Kevin, I'll get my notes out, and try to come back with more points. I do remember one argument was that Johnny Roselli was in the sewer. First, I could not see that line of fire. Second, I remember Jimmy's response when I told him some of his detractors said that Roselli, and no wet behind the ears kid, fired the front shot from the sewer, and Jimmy said something to the effect that the only way that you could get Johnny Roselli in a sewer in one of his fancy $ 3,000.00 pimp suits in broad daylight in Dallas in 1963 would be by shooting him first. And then even Johnny couldn't have made the shot dead.

Just as aside.

Respectfully,

Bruce Patrick Brychek.

In terms of the "working car" that Jimmy described, this is more interesting:

http://www.ganglandnews.com/column80.htm

ASK ANDY

This week, Andy, seen in this familiar pose - apparantly too familiar to one Gang Land reader who's been bugging us for a new shot of our organized crime expert - reading one of his all time favorite books, "Mob Star," answers a query from reader Chip Regalmuto about old time Chicago gangster - Charles Nicoletti.

Charles (Chuckie) Nicoletti was one of the Chicago Outfit's top triggerman during the 1950's and early 1960's. Nicoletti was involved in as many as 20 mob hits during his days as a Chicago soldier, according to Bill Roemer, the late FBI agent and author.

Born in 1916, Chuckie had a tumultuous childhood and quit school after eight grade. Nicoletti started training for his life's career rather early. In 1929, Nicoletti killed his father in what was eventually ruled a justifiable homicide. He quickly moved into the orbit of the Chicago Outfit - joining the "42 Gang," a teenage street gang that was a farm team for the mob. The 42 Gang included three future Chicago mob bosses, Sam Giancana, Sam Battaglia and Phil Alderisio. After they had all moved up to the big leagues of Chicago crime, Nicoletti's clout was greatly enhanced.

By the late 1950's, Nicoletti had a feared reputation as a hitman and was one of the usual suspects brought in for questioning whenever cops thought they had a gangland-style-slaying on their hands. In 1962, he was arrested while driving a so-called "work" car, specially equipped with hidden compartments for guns, rear lights that turned off, a souped up engine, special reinforcement on both sides, bullet proof glass and a rotating rear license plate. It was no surprise the next day when a mob associate was found slain near where Nicoletti had been detained.

Around this time, Nicoletti agreed to meet with Agent Roemer, who was trying to develop informants. Despite a long cat-and-mouse discussion in which Nicoletti disclosed that he showed legitimate income by claiming to work for various car dealerships, Roemer failed to turn the gangster.

In the mid-1960's however, Nicoletti's luck began to sour. In 1965, Giancana was jailed for contempt of court for refusing to testify before a grand jury. When he was released the next year, mob powerhouse Tony Accardo officially dethroned Giancana and Nicoletti's stature began to decline, even though Battaglia and Alderisio had two-year-runs at the top.

GiancannaBy 1975, Giancana (left) was ailing, and he was killed in an insurance play by the leaders of the Outfit. They didn't fear a Giancana comeback but were concerned that his ill health might make him susceptible to increasing federal pressure. If Giancana talked, the entire Outfit hierarchy could go down. Nicoletti was not happy about his friend's killing and foolishly voiced his displeasure several times. His inability to stifle himself proved to be a fatal mistake. On March 29, 1977, Nicoletti took three .38 caliber slugs behind the ear as he sat in the front seat of his car.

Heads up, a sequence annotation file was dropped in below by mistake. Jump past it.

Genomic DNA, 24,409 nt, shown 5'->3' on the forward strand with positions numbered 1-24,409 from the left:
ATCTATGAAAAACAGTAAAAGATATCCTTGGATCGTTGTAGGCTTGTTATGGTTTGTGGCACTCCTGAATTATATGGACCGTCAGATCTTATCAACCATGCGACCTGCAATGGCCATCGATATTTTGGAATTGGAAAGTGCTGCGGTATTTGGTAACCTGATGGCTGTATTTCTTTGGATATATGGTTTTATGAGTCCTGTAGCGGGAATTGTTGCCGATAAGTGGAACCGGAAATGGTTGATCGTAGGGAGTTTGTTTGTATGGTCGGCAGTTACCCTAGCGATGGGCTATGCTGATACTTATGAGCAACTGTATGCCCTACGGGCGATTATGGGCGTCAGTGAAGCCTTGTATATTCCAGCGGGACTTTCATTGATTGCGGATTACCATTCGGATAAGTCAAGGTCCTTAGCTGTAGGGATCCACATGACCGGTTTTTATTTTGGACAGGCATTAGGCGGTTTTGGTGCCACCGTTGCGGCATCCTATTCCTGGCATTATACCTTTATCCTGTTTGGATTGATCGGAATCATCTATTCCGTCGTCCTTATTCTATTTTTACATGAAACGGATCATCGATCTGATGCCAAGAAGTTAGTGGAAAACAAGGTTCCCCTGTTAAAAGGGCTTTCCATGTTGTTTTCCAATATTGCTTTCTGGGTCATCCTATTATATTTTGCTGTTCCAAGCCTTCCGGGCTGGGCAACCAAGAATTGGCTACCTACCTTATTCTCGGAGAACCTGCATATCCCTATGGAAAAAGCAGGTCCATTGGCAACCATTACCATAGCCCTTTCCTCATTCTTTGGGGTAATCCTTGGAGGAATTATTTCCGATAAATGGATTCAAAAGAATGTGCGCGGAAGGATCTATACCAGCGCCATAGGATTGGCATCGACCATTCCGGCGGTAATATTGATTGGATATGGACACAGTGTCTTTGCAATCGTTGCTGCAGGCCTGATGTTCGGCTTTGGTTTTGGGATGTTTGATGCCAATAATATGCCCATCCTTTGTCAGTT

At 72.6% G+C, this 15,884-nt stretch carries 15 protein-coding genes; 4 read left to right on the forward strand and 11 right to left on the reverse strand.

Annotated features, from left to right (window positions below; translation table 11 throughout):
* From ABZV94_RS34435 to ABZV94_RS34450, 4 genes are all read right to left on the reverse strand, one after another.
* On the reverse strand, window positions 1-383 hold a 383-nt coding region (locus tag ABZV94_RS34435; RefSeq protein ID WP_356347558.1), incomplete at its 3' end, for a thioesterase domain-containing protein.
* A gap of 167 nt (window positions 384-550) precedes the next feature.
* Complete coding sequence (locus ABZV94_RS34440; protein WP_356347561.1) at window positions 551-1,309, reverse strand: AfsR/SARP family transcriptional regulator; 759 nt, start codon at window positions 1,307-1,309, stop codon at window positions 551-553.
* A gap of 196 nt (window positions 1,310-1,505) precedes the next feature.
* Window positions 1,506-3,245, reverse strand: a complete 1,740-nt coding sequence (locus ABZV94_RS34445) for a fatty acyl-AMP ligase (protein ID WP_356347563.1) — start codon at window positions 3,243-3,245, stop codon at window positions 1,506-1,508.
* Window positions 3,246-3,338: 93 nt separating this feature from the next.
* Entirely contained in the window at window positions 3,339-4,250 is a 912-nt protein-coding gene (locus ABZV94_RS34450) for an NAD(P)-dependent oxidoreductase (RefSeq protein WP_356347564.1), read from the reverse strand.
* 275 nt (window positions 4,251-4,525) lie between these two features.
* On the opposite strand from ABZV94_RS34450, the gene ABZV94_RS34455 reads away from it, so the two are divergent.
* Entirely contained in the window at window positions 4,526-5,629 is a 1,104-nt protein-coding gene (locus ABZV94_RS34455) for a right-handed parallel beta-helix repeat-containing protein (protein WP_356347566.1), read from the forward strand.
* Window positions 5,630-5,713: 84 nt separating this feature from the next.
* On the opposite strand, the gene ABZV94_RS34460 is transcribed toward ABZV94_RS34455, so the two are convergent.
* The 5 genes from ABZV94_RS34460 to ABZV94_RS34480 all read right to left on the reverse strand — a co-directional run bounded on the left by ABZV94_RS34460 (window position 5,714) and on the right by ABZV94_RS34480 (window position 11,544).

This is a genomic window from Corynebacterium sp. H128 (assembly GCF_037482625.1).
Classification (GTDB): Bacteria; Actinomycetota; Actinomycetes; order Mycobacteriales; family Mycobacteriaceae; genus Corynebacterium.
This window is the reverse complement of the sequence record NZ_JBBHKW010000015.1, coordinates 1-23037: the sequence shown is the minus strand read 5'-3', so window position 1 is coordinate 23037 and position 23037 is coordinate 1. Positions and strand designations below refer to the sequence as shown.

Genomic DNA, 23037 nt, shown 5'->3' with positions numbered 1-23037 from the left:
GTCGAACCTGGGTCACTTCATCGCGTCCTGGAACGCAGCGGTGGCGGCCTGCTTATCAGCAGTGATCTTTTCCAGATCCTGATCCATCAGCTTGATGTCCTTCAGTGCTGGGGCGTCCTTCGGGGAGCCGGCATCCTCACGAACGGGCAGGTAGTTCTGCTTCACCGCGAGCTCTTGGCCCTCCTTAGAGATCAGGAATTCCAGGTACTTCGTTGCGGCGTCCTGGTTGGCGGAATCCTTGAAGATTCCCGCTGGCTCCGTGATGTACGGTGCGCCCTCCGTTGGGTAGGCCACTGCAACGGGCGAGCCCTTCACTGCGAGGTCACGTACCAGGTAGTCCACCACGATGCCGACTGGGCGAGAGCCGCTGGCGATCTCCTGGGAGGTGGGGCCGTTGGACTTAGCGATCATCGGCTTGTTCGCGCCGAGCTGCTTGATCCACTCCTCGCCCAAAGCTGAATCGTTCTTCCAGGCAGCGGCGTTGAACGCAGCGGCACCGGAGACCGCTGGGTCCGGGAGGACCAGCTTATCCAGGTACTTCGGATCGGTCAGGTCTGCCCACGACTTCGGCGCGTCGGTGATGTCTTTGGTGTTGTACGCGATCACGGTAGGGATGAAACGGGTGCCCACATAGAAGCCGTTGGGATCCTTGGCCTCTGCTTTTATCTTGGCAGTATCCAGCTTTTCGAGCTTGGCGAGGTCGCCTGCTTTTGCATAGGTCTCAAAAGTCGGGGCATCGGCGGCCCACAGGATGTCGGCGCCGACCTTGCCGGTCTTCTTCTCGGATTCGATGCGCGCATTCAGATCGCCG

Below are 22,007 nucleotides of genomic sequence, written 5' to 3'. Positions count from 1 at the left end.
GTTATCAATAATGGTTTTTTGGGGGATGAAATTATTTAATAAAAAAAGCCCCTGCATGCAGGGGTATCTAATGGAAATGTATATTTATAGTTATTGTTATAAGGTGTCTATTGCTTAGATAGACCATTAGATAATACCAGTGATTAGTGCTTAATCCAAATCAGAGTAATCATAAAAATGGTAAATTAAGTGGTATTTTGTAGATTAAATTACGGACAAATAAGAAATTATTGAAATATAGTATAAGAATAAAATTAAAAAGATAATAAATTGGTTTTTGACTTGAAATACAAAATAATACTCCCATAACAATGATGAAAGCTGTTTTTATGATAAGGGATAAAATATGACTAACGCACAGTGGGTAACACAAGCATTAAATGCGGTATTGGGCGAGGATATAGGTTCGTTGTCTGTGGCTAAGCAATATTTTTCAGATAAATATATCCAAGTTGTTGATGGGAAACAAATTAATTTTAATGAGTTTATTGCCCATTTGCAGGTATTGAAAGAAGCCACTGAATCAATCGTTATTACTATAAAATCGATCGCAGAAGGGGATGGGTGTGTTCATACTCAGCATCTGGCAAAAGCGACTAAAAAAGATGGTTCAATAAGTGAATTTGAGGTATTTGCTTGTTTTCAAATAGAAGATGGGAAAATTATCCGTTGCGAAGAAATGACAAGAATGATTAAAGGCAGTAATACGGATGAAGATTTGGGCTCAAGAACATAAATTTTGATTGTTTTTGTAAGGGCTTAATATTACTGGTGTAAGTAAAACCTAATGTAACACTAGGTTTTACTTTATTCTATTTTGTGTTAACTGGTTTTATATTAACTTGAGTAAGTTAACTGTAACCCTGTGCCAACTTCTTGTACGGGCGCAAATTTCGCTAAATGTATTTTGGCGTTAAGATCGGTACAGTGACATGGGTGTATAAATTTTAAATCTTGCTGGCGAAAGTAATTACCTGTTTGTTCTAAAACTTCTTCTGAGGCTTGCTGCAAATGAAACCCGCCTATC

At first, the mob floated a story that Nicoletti had been killed in a revenge slaying for his hit on a Milwaukee mob leader. This was just smoke and mirrors. The Outfit had silenced an unhappy employee who could prove to be dangerous either with his gun or his mouth.

Edited by Wim Dankbaar
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Wim, My thought was that Mr. Summers could have have been mistaken at the length of time.

What I meant by sore subject is taken from the tone of the Files section on the forum. I understand and respect your passion. I will continue to keep an open mind and a lookout for anything new on Files.

Thank you for the information, Your wed site has been a great source for me.

Tony

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Wim, My thought was that Mr. Summers could have have been mistaken at the length of time.

What I meant by sore subject is taken from the tone of the Files section on the forum. I understand and respect your passion. I will continue to keep an open mind and a lookout for anything new on Files.

Thank you for the information, Your wed site has been a great source for me.

Tony

If this is relevant?

dp_aerial-1.jpg

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Wim, My thought was that Mr. Summers could have have been mistaken at the length of time.

What I meant by sore subject is taken from the tone of the Files section on the forum. I understand and respect your passion. I will continue to keep an open mind and a lookout for anything new on Files.

Thank you for the information, Your wed site has been a great source for me.

Tony

Tony, There's a rule of thumb for this case: The most credible evidence is discredited the most. And people behave like sheep in a herd. Keep that in mind while researching this case.

I'll give you a funny example. When I discovered that David Mantik (great researcher and scientist by the way) had published an article, wherein he said that the X-rays of JFK's skull could well show a cloud of mercury particles, I called him and I asked him if he ever heard of the James Files story? He said yes, but he never looked into it, "because fellow researachers advised me to stay clear of it".

I then asked him if he knew that Files claims to have shot a mercury round. He said no. And he added "I will look at the Files story now".

Wim

Edited by Wim Dankbaar